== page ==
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No Higher Rotavirus Risk for Adult Celiac Disease Patients


New study on Rotavirus and celiac disease

Celiac.com 09/03/2010 - Many patients who show up at hospitals and clinics with non-specific gastrointestinal symptoms have rotavirus infection

A team of researchers recently studied a large cohort of adults with non-specific gastrointestinal complaints to see if people with celiac disease had any higher for rotavirus.

The research team included Mohammad Rostami-Nejad, BS, Kamran Rostami, MD,PhD, Maryam Sanaei, MSc, Seyed R. Mohebbi, PhD, David Al-Dulaimi, MD, Ehsan Nazemalhosseini-Mojarad, MSc, Pekka Collin, MD, Chris J. Mulder, MD, PhD, Mohammad R. Zali, MD, FACG.

They are associated variously with the Research Center of Gastroenterology and Liver Diseases at Shaheed Beheshti University in Tehran, Iran; the School of Medicine of the University of Birmingham, UK, the Department of Gastroenterology at Alexander Hospital in Redditch, UK; the Department of Gastroenterology and Alimentary Tract Surgery at Tampere University Hospital in Finland, and with the Department of Gastroenterology at VU University Medical Center in Amsterdam, The Netherlands.

The team conducted the study at the Research Center of Gastroentrology and Liver Disease at Taleghani Hospital in Tehran, Iran.

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For their study, they randomly selected 5176 individuals living in Tehran, Iran between September 2006 and September 2007. Using a questionnaire, they found 670 case of GI symptoms, each of whom was invited for additional study, including stool sampling and blood tests.

The researchers screened stool samples for rotavirus using amplification of specific gene (VP6), light microscopy and formalin-ether concentration methods. They also tested subjects for celiac disease including anti-transglutaminase (tTG) antibodies and total immunoglobulin A (IgA).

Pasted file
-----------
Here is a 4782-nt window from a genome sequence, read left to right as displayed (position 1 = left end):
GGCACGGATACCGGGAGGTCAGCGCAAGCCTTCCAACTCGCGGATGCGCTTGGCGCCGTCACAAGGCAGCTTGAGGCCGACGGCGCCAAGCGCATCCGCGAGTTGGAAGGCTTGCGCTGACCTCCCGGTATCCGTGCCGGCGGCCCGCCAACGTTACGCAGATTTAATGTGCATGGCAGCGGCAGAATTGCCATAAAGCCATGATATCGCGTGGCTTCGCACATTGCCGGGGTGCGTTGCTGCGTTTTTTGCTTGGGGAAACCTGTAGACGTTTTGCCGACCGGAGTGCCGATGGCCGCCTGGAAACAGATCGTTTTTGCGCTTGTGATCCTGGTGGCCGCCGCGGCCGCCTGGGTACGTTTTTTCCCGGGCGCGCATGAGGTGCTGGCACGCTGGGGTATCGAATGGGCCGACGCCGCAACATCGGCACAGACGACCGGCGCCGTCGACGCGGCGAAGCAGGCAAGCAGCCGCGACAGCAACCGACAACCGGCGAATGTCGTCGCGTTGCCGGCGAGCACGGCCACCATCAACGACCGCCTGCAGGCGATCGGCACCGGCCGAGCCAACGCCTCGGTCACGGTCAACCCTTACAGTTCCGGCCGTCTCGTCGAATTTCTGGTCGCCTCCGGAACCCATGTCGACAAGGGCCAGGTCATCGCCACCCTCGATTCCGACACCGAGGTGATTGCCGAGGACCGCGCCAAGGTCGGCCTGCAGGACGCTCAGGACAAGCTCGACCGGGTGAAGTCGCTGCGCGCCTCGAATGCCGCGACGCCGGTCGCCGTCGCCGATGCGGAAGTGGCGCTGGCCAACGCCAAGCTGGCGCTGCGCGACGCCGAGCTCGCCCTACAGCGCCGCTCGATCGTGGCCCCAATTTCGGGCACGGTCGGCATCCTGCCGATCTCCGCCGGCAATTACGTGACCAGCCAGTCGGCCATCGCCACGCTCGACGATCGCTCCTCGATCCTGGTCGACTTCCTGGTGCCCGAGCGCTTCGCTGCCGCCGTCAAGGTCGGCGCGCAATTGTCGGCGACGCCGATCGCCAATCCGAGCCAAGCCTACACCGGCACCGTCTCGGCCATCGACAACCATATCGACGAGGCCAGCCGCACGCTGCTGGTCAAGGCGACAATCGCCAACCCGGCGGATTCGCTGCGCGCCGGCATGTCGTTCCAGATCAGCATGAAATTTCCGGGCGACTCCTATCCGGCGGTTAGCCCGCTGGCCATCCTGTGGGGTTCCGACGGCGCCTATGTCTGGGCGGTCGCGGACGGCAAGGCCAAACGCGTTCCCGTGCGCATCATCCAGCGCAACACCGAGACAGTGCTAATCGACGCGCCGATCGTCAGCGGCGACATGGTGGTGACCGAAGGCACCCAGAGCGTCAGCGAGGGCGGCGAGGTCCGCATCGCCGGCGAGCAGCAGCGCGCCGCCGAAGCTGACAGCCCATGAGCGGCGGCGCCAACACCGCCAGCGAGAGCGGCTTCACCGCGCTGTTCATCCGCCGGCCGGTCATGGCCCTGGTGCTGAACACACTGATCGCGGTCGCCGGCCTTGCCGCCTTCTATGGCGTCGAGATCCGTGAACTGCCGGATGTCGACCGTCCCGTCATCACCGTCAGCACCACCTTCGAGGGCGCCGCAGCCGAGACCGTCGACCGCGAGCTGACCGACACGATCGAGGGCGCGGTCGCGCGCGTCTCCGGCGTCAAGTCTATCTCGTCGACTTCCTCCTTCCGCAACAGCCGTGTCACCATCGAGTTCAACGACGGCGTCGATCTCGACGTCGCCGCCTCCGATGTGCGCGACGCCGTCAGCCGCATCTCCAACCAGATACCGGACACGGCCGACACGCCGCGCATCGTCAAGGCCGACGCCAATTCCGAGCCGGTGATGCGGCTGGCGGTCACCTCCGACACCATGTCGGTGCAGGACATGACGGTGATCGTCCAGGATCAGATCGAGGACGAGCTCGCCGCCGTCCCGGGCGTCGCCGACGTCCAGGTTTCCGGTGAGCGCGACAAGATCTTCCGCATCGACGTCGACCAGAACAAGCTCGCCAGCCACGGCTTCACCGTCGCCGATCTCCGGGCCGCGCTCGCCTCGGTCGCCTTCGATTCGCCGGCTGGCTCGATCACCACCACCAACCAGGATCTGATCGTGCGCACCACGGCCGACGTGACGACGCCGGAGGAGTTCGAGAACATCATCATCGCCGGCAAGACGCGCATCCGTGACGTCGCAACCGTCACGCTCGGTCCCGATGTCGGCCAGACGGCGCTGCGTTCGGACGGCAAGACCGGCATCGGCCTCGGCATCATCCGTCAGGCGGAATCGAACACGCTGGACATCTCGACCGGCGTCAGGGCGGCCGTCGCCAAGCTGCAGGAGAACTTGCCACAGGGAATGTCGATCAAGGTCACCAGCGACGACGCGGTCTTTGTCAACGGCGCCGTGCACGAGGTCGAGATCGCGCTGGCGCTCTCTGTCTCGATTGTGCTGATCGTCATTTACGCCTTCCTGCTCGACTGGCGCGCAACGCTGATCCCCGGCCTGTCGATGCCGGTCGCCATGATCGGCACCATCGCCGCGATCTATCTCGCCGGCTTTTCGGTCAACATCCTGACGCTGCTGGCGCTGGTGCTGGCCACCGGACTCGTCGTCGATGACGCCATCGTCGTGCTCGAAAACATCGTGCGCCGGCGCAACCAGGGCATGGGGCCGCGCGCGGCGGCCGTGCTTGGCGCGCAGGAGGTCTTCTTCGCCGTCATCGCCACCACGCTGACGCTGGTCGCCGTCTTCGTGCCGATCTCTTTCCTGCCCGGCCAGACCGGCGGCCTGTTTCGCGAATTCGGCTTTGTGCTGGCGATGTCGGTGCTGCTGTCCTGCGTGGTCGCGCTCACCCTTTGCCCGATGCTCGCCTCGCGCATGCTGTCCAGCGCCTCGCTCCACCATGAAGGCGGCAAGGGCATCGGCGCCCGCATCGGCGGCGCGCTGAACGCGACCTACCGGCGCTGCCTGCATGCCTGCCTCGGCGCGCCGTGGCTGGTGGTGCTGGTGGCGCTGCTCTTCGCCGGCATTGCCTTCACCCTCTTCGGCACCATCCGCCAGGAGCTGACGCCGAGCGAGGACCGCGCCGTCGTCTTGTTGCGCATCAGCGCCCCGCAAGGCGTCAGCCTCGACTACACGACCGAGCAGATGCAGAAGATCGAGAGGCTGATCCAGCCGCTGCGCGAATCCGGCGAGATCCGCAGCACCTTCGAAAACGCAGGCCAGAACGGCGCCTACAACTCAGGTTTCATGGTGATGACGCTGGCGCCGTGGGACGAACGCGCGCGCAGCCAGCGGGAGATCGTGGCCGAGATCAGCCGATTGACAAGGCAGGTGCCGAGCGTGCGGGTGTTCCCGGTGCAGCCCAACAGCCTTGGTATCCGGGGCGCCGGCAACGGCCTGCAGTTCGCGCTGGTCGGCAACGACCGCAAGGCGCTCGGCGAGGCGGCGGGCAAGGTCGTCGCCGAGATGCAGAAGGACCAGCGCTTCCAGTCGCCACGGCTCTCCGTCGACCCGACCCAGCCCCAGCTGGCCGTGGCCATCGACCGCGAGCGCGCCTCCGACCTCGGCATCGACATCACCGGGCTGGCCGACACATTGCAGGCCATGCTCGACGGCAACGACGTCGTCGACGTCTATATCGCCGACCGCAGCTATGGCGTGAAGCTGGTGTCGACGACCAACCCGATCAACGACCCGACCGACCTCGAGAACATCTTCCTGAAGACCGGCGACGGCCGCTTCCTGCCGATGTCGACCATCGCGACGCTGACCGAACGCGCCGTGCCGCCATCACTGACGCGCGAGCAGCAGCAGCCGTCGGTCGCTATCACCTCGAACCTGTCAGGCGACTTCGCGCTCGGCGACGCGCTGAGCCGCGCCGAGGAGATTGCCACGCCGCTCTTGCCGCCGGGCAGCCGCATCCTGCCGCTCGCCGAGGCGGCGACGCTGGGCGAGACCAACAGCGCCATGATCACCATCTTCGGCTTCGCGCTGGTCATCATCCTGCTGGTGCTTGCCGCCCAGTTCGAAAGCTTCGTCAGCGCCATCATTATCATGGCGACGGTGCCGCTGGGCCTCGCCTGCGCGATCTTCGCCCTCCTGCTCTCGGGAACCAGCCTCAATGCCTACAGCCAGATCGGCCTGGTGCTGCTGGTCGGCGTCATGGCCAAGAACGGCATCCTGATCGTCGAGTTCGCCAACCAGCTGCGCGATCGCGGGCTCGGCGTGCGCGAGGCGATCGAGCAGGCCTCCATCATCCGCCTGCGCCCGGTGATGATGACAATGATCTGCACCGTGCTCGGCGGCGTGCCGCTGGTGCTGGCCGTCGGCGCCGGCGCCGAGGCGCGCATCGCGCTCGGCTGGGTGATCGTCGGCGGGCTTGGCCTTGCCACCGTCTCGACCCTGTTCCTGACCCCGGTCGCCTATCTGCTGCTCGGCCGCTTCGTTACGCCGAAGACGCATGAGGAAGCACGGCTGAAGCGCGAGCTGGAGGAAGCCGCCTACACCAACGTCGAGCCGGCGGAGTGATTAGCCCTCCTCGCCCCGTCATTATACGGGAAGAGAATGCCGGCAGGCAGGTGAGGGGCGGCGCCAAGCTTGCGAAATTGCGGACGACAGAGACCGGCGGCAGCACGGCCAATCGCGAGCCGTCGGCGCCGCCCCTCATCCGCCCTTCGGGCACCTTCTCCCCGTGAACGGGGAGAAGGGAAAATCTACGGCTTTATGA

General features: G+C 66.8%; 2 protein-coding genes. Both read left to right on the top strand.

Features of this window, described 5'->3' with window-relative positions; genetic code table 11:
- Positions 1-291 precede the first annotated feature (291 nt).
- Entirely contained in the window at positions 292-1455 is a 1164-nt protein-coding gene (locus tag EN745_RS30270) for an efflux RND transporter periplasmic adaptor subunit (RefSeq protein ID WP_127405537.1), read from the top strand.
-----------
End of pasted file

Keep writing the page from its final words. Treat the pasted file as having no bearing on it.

The research team found the VP6 gene in 150 (22.3%) individuals. 22 subjects showed positive results for anti-tissue transglutaminase (tTG-IgA) (95% CI 2.3-5.1), while three patients who were IgA deficient tested positive for the IgGtTG antibody.

Eight of 25 patients (32%) showed amplification of VP6 gene, and positive blood screens for celiac disease, while 142 of 645 with negative celiac blood tests (22%) showed amplification of VP6 gene. They found no statistically important difference between the two groups (p=0.2).

Unlike earlier studies in children, this adult study shows that rates of active rotavirus infection were about the same for adults who tested positive for tTG antibody as they were for adults who tested negative for tTG antibody. Based on this study, there is no higher rotavirus risk for adults with celiac disease.

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1 Response:

 
Sally Ongaro
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said this on
06 Sep 2010 12:03:44 PM PDT
Interesting article. The more we know about celiac disease and what to look out for in connection with it the better. Happy to read that there are no worries about having an increased possibility of rotavirus infections!




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Wish we could see her follow up studies from the last 5 years.

Thank you, Awol cast iron stomach. It's really hard to tell which ingredient(s) is the wrong one for me. I think I'll eliminate all additives as much as possible because they are unhealthy anyway and then if that doesn't work I'll eliminate corn and dairy, too.

Has anyone ever experienced issues with Bob's Red Mill products? I've noticed that their products are not certified gluten free or at least that's my assumption after reading the packages.

Odd. And I wonder why she thinks she doesn't have Celiac? But her little experiment does show that some people may be going over board with new and separate pots, etc

Interesting article. I do wonder how she was 'misdiagnosed' though and how she came to the conclusion she wasn't celiac.